Central Bank regulatory levy to be phased in as Brexit eyed
Minister for Finance decides to get financial firms to pay 65% of regulatory costs this year
Minister for Finance Paschal Donohoe: Financial firms will pay 65% of regulatory costs this year. Photograph: Brenda Fitzsimons
Minister for Finance Paschal Donohoe has decided to phase in plans to impose the full cost of financial regulation on banks, insurers and other Central Bank-regulated firms, as the Government seeks to lure financial activity from London to Dublin under Brexit.
The Central Bank outlined plans two years ago to move from a regime where industry generally pays half of the cost of financial regulation to 100 per cent.
Exceptions to the current system include bailed-out Irish banks, which have been forced in recent years to cover their entire regulatory costs and credit unions, who pay a lower rate, currently equivalent to 8 per cent of what it costs for Central Bank supervision.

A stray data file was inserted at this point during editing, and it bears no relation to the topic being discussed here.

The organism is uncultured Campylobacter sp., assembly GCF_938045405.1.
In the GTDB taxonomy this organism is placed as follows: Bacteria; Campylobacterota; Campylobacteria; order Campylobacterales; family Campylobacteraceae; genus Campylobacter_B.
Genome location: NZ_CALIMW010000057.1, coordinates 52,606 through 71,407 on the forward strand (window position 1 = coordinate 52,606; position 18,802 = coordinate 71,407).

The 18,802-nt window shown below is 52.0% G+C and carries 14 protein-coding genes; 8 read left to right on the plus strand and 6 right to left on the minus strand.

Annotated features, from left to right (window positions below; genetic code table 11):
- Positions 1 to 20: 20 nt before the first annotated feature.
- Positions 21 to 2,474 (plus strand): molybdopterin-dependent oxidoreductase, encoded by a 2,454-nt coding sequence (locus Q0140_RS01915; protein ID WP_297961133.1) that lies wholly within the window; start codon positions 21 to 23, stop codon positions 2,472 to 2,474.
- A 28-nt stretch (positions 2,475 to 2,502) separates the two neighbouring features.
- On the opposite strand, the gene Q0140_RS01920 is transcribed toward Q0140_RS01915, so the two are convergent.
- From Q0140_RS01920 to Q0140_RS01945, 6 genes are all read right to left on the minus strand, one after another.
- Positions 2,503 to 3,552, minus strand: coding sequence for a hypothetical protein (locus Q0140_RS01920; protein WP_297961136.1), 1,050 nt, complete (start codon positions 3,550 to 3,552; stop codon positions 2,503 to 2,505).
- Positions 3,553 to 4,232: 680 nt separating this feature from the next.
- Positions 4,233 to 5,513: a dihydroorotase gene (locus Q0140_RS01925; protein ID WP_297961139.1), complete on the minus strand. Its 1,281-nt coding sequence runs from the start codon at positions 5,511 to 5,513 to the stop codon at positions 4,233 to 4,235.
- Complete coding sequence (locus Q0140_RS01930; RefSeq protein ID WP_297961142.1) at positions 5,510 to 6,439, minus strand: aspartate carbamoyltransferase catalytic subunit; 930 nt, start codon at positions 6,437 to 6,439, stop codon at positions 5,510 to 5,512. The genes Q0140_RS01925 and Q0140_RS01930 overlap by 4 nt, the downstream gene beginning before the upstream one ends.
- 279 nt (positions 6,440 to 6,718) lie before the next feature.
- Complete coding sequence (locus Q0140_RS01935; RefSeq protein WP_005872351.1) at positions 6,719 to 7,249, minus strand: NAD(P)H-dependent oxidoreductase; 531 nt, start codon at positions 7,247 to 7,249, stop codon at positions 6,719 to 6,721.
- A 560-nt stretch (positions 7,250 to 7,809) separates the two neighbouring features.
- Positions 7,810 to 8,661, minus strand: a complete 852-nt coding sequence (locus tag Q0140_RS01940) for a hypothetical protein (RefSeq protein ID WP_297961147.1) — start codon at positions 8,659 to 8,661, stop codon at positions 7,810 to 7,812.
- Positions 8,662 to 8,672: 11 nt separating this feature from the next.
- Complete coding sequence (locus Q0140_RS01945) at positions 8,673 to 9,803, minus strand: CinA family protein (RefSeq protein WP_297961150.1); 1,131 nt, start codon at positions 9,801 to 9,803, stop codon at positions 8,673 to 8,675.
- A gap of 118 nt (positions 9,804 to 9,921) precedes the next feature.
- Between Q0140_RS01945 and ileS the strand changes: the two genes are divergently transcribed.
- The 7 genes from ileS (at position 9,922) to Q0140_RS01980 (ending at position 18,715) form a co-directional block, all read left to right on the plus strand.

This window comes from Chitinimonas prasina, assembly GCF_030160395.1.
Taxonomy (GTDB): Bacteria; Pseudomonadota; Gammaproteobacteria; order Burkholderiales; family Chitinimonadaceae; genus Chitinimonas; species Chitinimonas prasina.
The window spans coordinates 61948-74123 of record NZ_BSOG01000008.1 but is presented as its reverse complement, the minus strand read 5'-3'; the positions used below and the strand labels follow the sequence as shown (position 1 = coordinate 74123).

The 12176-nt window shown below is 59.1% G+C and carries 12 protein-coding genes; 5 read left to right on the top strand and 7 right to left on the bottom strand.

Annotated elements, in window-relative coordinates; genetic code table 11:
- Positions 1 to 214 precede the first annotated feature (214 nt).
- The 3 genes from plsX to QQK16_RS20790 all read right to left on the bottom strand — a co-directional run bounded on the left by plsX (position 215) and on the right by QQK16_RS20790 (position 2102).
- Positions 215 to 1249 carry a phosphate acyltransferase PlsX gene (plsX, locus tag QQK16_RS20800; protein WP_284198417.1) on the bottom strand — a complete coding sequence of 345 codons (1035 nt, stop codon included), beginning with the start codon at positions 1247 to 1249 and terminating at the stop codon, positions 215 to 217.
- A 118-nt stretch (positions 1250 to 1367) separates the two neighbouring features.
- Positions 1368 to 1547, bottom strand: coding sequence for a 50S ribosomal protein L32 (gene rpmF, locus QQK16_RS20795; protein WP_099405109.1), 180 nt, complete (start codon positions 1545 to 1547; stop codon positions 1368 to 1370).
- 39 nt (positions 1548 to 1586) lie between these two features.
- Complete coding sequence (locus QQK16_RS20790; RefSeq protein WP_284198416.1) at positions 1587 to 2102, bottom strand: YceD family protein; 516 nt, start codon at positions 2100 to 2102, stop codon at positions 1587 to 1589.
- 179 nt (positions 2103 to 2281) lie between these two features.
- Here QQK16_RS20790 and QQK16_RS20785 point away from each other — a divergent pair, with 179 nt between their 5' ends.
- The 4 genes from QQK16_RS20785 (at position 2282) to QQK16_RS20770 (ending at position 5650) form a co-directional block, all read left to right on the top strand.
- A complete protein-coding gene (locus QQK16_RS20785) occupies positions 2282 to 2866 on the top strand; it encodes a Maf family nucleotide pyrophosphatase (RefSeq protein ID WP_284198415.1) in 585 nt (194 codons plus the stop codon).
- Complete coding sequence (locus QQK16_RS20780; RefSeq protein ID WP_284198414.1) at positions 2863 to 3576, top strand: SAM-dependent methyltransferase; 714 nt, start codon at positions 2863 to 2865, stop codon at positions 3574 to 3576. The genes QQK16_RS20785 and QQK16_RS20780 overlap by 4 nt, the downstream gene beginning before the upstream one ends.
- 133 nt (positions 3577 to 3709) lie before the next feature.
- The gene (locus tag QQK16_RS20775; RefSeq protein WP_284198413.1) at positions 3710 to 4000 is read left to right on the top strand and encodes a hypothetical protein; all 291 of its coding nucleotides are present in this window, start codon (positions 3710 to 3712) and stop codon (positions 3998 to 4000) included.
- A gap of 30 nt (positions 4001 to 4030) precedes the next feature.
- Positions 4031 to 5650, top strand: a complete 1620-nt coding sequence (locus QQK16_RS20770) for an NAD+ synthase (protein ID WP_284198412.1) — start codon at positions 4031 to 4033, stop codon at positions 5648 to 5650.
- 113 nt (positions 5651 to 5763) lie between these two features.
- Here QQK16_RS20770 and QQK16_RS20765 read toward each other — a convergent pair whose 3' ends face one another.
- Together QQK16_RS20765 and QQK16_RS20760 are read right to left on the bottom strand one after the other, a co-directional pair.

However, the Minister said on Thursday that he has decided to make industry pay 65 per cent of its regulatory costs this year, bowing to pressure from financial firms who had called for a phased increase.
“This formally concludes the consultation process on the subject of industry funding costs of financial regulation, which has been ongoing since July 2015,” the Department of Finance said in a statement.
“The objective at the time of the public consultation was to look at moving towards industry funding the full cost of regulation, however, industry was wary of an immediate increase from 50 per cent to 100 per cent funding and called for a phased increase.”
The department said this view “along with the changes in the financial regulatory landscape caused by the UK’s decision to leave the EU” informed the decision to proceed with a 65 per cent levy this year.
It is understood that the Central Bank will publish details in the coming weeks of how individual sectors are impacted.
The Minister’s approval will be needed for any further increases in the levy in future years.
Industry paid €79.1 million of the total €148.3 million cost of financial regulation last year, the Central Bank has previously disclosed.